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1:31 AM | Barry Brill and Anonymous: U R A Fraud
People send me things. Brightening my email inbox last week was a pithy little email, headed U r a fraud. It didn’t have much to say. Here it is, in its entirety, exactly as it appeared: Please take down your posts about barry brill or Anonymous may have to Make some “unauthorized” changes to your […]
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12:26 AM | Chang'e 3 update: Both rover and lander still alive at the end of their eighth lunar day
Despite the fact that it hasn't moved for 6 months, the plucky Yutu rover on the Moon is still alive. Its signal is periodically detected by amateur radio astronomers, most recently on July 19. A story posted today by the Chinese state news agency offers a new hypothesis to explain the failure of the rover's mobility systems.

July 21, 2014

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10:26 PM | NOAA: Earth Had Its Hottest June On Record
From NOAA: “The globally averaged temperature over land and ocean surfaces for June 2014 was the highest for June since record keeping began in 1880. It also marked the 38th consecutive June and 352nd consecutive month with a global temperature above the 20th century average. The last below-average global temperature for June was in 1976 and the last below-average global temperature for any month was February 1985. “ FYI May …
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9:49 PM | Geo 730: July 21, Day 567: Sidewalk, Redux
Okay, it's a pretty lousy photo, and the shadows from the fence when I was out taking pictures don't help at all, but here's the same stretch of sidewalk I featured five years (!) and a month ago. I've annotated just two of the more distinctive pebbles, but you can see the full deal here. That photo seems to have a big impact in presentations I've done over the past few years. In a field trip a month ago, participants found quite a few nice agates at our first stop, and were somewhat distracted […]
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9:03 PM | A Better Class Of Garbage: Open, Accessible Science
“When you push the leading edge of analysis, you risk giving away proprietary information.” – a manager at almost every science-technology company today vs. “Tesla knows that its best chance of dominating a large electric vehicle industry depends on there being a large electric vehicle industry.” – Matt Hall on Tesla’s decision to share its […]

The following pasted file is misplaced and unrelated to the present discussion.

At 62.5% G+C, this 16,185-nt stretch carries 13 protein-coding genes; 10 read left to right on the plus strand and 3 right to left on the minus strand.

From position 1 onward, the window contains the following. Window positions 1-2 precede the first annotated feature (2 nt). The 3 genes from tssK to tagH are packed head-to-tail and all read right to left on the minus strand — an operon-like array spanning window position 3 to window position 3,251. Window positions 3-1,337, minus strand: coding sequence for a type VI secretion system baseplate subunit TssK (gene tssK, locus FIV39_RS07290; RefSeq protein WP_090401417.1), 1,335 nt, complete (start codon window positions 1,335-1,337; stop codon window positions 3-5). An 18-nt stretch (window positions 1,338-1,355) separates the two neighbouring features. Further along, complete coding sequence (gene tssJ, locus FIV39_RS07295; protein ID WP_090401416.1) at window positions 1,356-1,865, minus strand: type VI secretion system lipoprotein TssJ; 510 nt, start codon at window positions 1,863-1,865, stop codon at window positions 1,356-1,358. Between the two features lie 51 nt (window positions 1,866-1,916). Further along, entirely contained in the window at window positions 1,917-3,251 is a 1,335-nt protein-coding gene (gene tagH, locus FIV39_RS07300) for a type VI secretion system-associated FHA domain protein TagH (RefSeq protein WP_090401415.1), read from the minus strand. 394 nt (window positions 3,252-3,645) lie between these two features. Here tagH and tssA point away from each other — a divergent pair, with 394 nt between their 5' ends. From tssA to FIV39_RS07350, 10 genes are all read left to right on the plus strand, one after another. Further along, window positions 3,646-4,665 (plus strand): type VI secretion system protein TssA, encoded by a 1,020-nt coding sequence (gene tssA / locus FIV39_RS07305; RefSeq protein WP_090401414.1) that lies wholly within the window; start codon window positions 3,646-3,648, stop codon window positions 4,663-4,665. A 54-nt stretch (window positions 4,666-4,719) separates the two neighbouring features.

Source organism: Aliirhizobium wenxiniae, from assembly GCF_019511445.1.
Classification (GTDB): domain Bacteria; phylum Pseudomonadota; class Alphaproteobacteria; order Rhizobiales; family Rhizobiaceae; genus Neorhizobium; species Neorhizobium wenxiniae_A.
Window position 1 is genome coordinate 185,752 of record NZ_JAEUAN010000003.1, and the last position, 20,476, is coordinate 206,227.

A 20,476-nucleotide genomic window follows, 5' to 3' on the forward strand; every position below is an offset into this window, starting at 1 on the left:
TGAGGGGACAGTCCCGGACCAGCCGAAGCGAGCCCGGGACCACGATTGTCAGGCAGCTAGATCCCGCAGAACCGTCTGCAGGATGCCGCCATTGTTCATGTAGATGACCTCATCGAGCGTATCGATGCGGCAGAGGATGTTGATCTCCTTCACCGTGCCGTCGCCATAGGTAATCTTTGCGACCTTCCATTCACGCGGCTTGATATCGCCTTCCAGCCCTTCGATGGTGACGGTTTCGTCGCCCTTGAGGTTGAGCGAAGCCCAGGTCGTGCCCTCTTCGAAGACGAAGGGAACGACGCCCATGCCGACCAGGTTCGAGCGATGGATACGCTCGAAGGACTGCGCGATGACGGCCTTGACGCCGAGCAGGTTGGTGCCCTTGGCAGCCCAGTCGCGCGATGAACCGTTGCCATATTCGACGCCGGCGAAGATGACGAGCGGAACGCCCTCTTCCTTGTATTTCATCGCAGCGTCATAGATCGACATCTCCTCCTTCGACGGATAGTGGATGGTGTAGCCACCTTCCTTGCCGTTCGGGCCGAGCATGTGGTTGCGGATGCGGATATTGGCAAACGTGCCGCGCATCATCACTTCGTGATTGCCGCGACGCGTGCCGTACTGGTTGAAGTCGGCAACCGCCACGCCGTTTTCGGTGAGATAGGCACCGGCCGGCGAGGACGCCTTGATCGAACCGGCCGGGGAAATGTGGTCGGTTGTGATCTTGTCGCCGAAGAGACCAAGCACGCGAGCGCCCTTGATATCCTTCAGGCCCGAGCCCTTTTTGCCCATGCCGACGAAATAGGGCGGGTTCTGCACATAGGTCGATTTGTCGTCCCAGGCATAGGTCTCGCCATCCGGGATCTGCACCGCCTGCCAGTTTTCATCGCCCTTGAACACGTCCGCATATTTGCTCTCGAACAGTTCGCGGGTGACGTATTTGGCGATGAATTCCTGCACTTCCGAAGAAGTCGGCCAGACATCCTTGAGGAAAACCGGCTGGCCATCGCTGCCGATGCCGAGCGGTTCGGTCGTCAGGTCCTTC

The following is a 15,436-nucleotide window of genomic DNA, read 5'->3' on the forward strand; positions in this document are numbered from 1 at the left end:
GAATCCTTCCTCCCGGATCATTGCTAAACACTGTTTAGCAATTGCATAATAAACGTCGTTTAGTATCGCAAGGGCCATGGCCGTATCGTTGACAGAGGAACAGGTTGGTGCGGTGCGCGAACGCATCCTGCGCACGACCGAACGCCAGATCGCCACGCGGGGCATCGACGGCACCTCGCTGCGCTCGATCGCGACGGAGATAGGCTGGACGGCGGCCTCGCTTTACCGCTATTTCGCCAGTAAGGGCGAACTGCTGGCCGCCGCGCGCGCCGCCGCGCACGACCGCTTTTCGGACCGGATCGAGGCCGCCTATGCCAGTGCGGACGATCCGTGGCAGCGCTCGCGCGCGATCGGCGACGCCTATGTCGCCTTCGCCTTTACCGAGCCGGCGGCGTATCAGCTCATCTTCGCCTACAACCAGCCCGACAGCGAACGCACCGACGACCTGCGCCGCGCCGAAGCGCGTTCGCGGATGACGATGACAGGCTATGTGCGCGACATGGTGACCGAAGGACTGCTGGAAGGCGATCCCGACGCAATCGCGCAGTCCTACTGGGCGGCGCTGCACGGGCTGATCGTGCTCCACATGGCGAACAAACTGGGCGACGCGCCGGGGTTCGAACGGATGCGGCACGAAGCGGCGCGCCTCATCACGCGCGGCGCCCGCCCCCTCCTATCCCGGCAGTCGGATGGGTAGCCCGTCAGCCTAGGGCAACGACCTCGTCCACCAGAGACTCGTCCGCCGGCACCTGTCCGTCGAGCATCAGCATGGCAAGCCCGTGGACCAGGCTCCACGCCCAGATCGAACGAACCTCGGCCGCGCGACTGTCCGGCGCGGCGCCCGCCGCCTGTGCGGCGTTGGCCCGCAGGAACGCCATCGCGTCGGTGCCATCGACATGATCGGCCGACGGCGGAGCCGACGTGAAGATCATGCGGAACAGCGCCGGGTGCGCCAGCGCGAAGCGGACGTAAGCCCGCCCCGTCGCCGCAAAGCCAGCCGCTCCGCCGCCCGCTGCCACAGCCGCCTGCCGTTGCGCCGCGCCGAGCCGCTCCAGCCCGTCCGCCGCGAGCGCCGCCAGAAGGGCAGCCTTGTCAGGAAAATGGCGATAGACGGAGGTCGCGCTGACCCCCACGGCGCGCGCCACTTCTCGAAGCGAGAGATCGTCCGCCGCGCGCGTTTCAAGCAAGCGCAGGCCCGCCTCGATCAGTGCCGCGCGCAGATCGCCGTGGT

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8:52 PM | Rep. Kirkpatrick calls for permanent ban on new uranium mining near Grand Canyon
U.S. Representative Ann Kirkpatrick (D-AZ, 1st Congressional district) tweeted this morning "Will you help me call for a permanent ban on new uranium mining near the Grand Canyon?"http://action.kirkpatrickforarizona.com/page/s/grand-canyon … … #AZ01The link takes you to a re-election campaign website which shows a picture of the Grand Canyon [right] and says "Uranium mining is a real threat to the Grand Canyon. We have to preserve this wonder of the world for future […]
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7:26 PM | Could 2011 Quake Trigger an Eruption of Mount Fuji?
Japan's devastating 9.0 earthquake in 2011 has dangerously increased the pressure beneath Mount Fuji, an active volcano. Continue reading →
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7:17 PM | As far as the moral high-ground is concerned...
...the earth is flat. [sorry, just watched the evening news, couldn't help myself.]
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6:13 PM | Mike Taylor’s ESOF2014 talk: should science always be open?
As recently noted, it was my pleasure and privilege on 25 June to give a talk at the ESOF2014 conference in Copenhagen (the EuroScience Open Forum). My talk was one of four, followed by a panel discussion, in a session on the subject “Should science always be open?“.   I had just ten minutes to […]
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5:40 PM | DNews: What Could Have Made Siberia's Mystery Crater?
It's big, it's deep, it's just all-around spooky, and so far no one has a clue how it got there! But the big honkin' crater in Siberia didn't just appear there out of thin air ... er, did it?